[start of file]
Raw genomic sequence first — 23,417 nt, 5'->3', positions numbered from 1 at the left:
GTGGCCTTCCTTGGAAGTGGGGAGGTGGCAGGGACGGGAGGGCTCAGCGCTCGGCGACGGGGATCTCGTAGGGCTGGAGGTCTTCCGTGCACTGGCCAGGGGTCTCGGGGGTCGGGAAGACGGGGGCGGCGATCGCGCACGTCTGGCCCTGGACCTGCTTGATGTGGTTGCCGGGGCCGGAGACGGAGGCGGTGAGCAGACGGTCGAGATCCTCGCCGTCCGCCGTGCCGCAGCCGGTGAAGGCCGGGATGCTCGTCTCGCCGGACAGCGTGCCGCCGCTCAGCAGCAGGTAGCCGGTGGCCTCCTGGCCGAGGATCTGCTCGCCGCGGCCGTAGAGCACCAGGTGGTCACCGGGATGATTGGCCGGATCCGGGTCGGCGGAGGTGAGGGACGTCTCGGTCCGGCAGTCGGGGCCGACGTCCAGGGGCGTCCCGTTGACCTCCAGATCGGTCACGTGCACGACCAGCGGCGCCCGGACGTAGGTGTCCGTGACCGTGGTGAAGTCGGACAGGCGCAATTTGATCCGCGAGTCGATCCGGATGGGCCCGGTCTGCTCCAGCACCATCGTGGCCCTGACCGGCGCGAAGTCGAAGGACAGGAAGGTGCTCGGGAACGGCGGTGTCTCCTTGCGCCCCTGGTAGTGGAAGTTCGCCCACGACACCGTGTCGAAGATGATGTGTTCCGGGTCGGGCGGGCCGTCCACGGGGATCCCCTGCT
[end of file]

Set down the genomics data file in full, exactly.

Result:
Raw genomic sequence first — 23,417 nt, 5'->3', positions numbered from 1 at the left:
GTGGCCTTCCTTGGAAGTGGGGAGGTGGCAGGGACGGGAGGGCTCAGCGCTCGGCGACGGGGATCTCGTAGGGCTGGAGGTCTTCCGTGCACTGGCCAGGGGTCTCGGGGGTCGGGAAGACGGGGGCGGCGATCGCGCACGTCTGGCCCTGGACCTGCTTGATGTGGTTGCCGGGGCCGGAGACGGAGGCGGTGAGCAGACGGTCGAGATCCTCGCCGTCCGCCGTGCCGCAGCCGGTGAAGGCCGGGATGCTCGTCTCGCCGGACAGCGTGCCGCCGCTCAGCAGCAGGTAGCCGGTGGCCTCCTGGCCGAGGATCTGCTCGCCGCGGCCGTAGAGCACCAGGTGGTCACCGGGATGATTGGCCGGATCCGGGTCGGCGGAGGTGAGGGACGTCTCGGTCCGGCAGTCGGGGCCGACGTCCAGGGGCGTCCCGTTGACCTCCAGATCGGTCACGTGCACGACCAGCGGCGCCCGGACGTAGGTGTCCGTGACCGTGGTGAAGTCGGACAGGCGCAATTTGATCCGCGAGTCGATCCGGATGGGCCCGGTCTGCTCCAGCACCATCGTGGCCCTGACCGGCGCGAAGTCGAAGGACAGGAAGGTGCTCGGGAACGGCGGTGTCTCCTTGCGCCCCTGGTAGTGGAAGTTCGCCCACGACACCGTGTCGAAGATGATGTGTTCCGGGTCGGGCGGGCCGTCCACGGGGATCCCCTGCT